A group, on the other hand, is a collection of people and other groups. An ABGroup contains any number of people or additional groups, and carries only one property beyond those provided by ABRecord--the group name.

To access the contents of the address book, we have several options. We can make ABAddressBook return an array of all the people or all the groups it knows about by invoking the method people and groups, respectively. It is also possible to search the address book for a specific record or records matching some search criteria. Queries are created using the class ABSearchElement, which is then passed to the ABAddressBook instance to get the results of the search.

Download the application files for this article here.

To kick the tires of this framework we're going to go simple and code in a basic foundation tool. All of our output information will be displayed in the standard output in the run tab using NSLog, and the goal here is to just play around with the framework. We won't end up with an application at the conclusion, as we usually do.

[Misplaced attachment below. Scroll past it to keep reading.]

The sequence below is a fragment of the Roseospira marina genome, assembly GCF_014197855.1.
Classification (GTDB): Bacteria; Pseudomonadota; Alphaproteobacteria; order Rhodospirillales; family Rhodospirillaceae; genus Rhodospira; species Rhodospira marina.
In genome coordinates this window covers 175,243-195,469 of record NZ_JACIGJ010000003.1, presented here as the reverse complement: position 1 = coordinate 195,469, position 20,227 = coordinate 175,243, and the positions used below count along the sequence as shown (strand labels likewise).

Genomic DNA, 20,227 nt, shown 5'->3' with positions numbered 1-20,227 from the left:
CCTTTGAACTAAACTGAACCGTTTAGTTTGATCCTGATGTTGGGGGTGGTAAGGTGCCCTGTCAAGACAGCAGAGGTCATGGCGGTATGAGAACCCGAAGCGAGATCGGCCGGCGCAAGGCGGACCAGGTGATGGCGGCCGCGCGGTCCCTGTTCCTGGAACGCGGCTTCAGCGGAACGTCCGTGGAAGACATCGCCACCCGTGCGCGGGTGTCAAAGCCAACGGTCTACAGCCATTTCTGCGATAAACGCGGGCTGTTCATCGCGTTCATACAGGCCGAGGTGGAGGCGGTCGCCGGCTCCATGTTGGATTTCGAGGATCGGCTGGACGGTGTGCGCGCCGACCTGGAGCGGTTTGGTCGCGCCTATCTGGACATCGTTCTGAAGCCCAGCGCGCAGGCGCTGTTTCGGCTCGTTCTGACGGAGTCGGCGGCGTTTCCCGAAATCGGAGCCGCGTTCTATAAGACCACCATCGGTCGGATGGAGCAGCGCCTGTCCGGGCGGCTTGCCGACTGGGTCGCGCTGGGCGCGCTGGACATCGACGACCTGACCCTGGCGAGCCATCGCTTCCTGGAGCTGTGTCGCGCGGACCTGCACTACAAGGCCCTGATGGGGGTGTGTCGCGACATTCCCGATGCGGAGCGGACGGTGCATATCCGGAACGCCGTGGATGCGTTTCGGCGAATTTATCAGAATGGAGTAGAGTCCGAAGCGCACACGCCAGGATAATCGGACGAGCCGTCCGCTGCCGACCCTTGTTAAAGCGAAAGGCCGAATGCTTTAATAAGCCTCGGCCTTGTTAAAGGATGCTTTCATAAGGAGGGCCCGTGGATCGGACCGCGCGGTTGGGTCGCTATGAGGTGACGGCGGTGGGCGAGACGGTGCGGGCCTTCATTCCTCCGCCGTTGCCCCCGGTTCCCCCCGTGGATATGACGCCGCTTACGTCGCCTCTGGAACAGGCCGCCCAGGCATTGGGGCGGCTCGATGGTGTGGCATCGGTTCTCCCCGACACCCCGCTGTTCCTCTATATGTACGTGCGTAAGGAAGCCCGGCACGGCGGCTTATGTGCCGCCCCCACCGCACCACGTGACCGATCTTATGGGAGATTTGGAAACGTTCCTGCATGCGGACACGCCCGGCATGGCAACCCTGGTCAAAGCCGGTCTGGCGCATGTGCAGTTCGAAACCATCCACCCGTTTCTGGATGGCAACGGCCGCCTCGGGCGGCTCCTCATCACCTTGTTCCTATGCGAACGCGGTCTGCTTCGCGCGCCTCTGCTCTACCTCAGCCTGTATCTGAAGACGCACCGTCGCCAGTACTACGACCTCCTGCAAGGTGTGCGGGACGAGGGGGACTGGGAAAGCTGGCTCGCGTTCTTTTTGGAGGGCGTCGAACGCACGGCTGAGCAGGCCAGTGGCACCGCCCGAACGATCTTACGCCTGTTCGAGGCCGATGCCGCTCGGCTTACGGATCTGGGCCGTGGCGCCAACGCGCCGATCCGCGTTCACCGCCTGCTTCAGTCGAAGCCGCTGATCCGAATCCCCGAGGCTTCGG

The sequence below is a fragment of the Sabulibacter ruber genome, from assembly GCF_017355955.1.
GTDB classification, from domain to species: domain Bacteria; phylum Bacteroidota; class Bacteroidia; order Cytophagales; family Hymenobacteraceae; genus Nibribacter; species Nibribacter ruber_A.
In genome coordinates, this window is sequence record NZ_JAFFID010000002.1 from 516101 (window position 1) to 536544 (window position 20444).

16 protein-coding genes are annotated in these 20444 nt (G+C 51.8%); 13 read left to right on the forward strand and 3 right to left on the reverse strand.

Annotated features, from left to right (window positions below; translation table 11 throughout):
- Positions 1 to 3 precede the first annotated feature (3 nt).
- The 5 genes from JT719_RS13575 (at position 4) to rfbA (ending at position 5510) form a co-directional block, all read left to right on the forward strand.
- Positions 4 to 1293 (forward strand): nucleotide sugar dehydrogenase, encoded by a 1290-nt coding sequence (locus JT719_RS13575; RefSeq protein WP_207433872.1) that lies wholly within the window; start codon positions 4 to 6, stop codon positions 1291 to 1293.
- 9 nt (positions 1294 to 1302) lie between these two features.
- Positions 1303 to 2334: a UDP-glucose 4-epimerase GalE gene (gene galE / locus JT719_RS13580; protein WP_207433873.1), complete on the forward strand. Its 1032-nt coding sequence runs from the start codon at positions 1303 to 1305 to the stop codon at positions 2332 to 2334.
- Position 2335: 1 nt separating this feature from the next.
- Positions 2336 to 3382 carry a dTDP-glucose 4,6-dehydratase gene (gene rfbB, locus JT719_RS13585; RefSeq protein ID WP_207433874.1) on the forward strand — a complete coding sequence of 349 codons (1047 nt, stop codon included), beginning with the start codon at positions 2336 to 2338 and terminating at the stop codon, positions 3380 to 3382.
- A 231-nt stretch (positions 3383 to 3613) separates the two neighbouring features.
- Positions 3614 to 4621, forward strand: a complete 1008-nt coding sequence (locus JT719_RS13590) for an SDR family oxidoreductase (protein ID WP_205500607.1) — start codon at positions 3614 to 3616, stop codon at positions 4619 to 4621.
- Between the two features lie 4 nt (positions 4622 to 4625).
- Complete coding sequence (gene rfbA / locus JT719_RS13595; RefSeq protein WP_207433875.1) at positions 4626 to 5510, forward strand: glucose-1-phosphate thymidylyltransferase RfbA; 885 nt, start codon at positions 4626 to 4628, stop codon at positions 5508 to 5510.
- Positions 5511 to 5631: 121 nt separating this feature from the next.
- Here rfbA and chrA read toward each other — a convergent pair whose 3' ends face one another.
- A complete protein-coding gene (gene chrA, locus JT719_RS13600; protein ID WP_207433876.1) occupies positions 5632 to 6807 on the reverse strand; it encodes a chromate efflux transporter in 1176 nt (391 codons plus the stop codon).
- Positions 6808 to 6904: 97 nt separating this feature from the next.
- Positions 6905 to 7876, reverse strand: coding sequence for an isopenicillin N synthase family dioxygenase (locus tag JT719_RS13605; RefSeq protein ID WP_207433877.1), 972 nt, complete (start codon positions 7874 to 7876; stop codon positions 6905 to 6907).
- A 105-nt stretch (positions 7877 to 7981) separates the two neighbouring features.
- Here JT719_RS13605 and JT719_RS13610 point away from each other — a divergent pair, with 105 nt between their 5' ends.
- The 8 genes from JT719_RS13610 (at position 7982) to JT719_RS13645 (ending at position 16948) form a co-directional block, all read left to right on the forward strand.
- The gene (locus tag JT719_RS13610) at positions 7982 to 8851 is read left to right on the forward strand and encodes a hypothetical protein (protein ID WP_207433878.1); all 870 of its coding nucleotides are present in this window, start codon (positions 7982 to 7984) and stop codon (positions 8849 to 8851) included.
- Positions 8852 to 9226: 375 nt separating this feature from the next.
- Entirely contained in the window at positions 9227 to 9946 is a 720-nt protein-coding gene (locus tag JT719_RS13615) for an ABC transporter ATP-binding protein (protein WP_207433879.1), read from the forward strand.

Since the AddressBook framework is new to Jaguar, you have to have 10.2 installed to run these examples. To start out, create a new project from the File menu that is now a Foundation Tool. Now we have to add the AddressBook framework to the project and import the headers into our main source file. From the Project menu select Add Frameworks ... ; navigate to the /System/Library/Frameworks directory; and select AddressBook.framework. (This will only be present in Mac OS X 10.2. Additionally, you must have the most recent developer tools installed, or else you will get compilation errors.)

Be sure to add to the source file main.m the import statement:

#import <AddressBook/AddressBook.h>

To work with the framework, it's best to have several contacts in your address book. If you don't, then go ahead and open up Address Book and add some people to your address book and create a group or two if none exist yet.

Starting out with our Foundation tool all we have is a main function that creates an autorelease pool, does the whole "Hello, World" job, destroys the autorelease pool, then returns. The printf statement will be taken out and in its place we will put all of the code we wish to experiment with.